Synopses & Reviews
A dazzling and haunting vision of the end of the world, Ice is a masterpiece of literary science fiction now in a new 50th anniversary edition with a foreword by Jonathan Lethem
“One might become convinced that Kavan had seen the future....A half century after its first appearance, Kavan’s fever dream of a novel is beginning to seem all too real.” — The New Yorker
In a frozen, apocalyptic landscape, destruction abounds: great walls of ice overrun the world and secretive governments vie for control. Against this surreal, yet eerily familiar broken world, an unnamed narrator embarks on a hallucinatory quest for a strange and elusive “glass-girl” with silver hair. He crosses icy seas and frozen plains, searching ruined towns and ransacked rooms, all to free her from the grips of a tyrant known only as the warden and save her before the ice closes all around. A novel unlike any other, Ice is at once a dystopian adventure shattering the conventions of science fiction, a prescient warning of climate change and totalitarianism, a feminist exploration of violence and trauma, a Kafkaesque literary dreamscape, and a brilliant allegory for its author’s struggles with addiction—all crystallized in prose glittering as the piling snow.
Kavan’s 1967 novel has built a reputation as an extraordinary and innovative work of literature, garnering acclaim from China Miéville, Patti Smith, J. G. Ballard, Anaïs Nin, and Doris Lessing, among others. With echoes of dystopian classics like Ursula Le Guin’s The Lathe of Heaven, Kurt Vonnegut’s Cat’s Cradle, and J. G. Ballard’s High Rise, Ice is a necessary and unforgettable addition to the canon of science fiction classics.
“I can tell you about some women writers who truly are fantastic. One is Anna Kavan...she’s caught in a haze and then a light, a little teeny light, come through. It could be a leopard, that light, or it could be a spot of blood. It could be anything. But she hooks onto that and spirals out. And she does it within the accessible rhythms of plot, and that’s really exciting. She’s not hung up with being a woman, she just keeps extending herself, keeps telescoping language and plot.” Patti Smith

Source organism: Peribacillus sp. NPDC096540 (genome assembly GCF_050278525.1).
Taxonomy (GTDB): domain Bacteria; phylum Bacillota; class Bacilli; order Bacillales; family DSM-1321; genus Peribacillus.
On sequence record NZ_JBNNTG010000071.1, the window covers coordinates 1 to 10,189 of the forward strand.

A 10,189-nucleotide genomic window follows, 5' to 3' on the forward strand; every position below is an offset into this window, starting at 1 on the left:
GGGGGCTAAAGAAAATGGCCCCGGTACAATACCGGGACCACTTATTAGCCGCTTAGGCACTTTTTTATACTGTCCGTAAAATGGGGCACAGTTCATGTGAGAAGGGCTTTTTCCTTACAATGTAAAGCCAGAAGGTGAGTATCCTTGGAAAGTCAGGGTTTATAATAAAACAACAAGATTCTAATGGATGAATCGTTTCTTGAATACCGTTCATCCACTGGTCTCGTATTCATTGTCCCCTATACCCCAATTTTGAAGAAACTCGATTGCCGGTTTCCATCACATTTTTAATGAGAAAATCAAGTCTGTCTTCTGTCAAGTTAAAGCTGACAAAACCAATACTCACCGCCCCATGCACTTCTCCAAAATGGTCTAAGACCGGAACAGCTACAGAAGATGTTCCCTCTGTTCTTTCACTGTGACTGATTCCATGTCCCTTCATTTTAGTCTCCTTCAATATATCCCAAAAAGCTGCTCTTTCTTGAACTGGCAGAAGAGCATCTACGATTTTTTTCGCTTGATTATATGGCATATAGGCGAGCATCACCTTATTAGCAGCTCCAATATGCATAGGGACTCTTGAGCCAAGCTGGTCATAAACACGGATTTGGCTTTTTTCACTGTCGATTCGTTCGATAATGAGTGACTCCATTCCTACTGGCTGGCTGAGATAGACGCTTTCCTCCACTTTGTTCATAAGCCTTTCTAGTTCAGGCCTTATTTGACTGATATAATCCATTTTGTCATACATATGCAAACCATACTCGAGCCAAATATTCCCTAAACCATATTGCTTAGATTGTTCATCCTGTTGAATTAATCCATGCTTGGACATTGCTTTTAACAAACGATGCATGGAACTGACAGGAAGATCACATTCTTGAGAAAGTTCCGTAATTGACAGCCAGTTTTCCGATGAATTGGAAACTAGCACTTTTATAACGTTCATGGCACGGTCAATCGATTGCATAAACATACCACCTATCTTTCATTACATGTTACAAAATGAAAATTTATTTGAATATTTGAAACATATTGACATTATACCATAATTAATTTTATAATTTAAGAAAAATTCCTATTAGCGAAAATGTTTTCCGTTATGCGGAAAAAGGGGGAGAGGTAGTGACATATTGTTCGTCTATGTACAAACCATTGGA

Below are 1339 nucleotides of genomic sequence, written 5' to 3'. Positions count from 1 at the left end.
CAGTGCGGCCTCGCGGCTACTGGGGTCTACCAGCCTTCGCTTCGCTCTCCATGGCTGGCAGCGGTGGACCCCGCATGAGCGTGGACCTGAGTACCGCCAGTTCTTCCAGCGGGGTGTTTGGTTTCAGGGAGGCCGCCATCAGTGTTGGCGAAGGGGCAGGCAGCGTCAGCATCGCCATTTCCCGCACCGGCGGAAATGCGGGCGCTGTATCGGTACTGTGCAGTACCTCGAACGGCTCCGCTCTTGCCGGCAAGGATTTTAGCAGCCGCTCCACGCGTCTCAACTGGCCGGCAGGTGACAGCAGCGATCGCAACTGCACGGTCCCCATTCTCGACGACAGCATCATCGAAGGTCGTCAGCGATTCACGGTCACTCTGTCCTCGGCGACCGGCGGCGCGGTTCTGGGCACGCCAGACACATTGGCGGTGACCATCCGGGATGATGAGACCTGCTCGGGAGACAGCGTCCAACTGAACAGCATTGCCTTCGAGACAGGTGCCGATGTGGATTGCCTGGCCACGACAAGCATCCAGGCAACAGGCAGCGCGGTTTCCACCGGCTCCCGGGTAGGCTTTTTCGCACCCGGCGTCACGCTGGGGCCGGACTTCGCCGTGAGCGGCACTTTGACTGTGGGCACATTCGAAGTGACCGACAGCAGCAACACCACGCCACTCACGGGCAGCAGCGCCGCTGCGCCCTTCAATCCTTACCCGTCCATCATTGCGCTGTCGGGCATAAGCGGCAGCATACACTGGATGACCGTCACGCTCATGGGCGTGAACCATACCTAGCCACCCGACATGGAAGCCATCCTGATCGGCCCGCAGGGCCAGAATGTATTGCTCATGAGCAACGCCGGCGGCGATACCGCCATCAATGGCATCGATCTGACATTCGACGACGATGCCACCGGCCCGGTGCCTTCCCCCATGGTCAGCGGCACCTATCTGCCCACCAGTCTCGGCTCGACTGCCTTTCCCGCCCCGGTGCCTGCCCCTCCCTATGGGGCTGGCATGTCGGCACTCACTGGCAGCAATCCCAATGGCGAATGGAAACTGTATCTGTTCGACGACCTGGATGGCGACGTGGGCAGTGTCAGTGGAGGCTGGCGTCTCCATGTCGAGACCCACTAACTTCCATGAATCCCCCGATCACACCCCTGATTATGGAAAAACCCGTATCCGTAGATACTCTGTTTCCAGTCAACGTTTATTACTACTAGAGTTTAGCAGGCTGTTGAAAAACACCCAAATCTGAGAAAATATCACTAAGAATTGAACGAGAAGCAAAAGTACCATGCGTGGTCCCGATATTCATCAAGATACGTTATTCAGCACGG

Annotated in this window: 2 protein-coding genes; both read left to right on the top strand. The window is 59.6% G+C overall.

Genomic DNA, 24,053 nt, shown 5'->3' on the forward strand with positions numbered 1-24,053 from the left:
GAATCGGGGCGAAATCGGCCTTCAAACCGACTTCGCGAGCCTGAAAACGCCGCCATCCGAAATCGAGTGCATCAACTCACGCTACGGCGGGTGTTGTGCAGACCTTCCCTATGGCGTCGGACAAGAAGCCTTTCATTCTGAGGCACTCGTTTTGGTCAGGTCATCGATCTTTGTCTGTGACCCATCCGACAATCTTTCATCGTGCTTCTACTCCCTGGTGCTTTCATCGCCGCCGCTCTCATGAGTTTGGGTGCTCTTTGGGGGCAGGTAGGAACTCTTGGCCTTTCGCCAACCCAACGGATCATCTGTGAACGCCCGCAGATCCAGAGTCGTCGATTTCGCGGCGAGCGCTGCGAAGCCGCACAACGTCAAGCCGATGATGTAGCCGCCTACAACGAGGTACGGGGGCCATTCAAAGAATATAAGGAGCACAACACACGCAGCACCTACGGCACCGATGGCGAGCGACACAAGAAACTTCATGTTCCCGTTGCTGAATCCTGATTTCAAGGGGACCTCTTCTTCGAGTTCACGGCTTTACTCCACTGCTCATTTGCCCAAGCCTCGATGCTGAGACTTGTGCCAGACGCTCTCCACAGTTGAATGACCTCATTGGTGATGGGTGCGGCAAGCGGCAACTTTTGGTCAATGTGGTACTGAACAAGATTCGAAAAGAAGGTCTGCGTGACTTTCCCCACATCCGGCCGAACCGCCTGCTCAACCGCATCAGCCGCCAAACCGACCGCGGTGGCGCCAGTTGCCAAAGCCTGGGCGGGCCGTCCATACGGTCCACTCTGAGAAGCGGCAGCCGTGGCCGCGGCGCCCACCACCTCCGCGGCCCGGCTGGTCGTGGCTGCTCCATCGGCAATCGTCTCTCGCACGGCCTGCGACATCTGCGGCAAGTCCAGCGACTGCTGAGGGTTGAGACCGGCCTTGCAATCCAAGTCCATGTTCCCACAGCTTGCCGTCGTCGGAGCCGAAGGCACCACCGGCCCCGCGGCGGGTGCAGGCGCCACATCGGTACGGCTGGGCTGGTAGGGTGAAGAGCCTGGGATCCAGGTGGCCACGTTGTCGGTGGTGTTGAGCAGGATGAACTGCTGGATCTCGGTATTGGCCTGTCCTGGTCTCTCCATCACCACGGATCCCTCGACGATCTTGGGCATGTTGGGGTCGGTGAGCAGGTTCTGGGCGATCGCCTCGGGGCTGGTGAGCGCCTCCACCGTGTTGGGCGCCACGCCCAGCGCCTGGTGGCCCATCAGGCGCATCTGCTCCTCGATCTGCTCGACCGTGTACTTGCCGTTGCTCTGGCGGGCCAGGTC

One of the most mysterious of modern writers, Anna Kavan created a uniquely fascinating fictional world. Few contemporary novelists could match the intensity of her vision.” J. G. Ballard
“A writer of intense imagination....Slippery, bizarre, and meticulously written....A gripping and uniquely strange work of science fiction.” Kirkus (Starred Review)
“Ice is ambitious, unforgettable, and one of a kind. It demands to be experienced.” The Millions
About the Author
Anna Kavan (1901–1968) was born Helen Woods. She began her career writing under her married name Helen Ferguson, publishing six novels. It was only after she had a nervous breakdown that she became Anna Kavan, the protagonist of her 1930 novel Let Me Alone, with an outwardly different persona and a new literary style. Much of her life remains an enigma, but her talent was none the less remarkable, and her works have been compared to that of Doris Lessing, Virginia Woolf, and Franz Kafka. Kavan suffered periodic bouts of mental illness and long-term drug addiction — she had become addicted to heroin in the 1920s and continued to use it throughout her life — and these facets of her life feature prominently in her work. Her widely admired works include Asylum Piece, I Am Lazarus, and Julia and the Bazooka (published posthumously). She died in 1968 of heart failure, soon after the publication of her most celebrated work, Ice.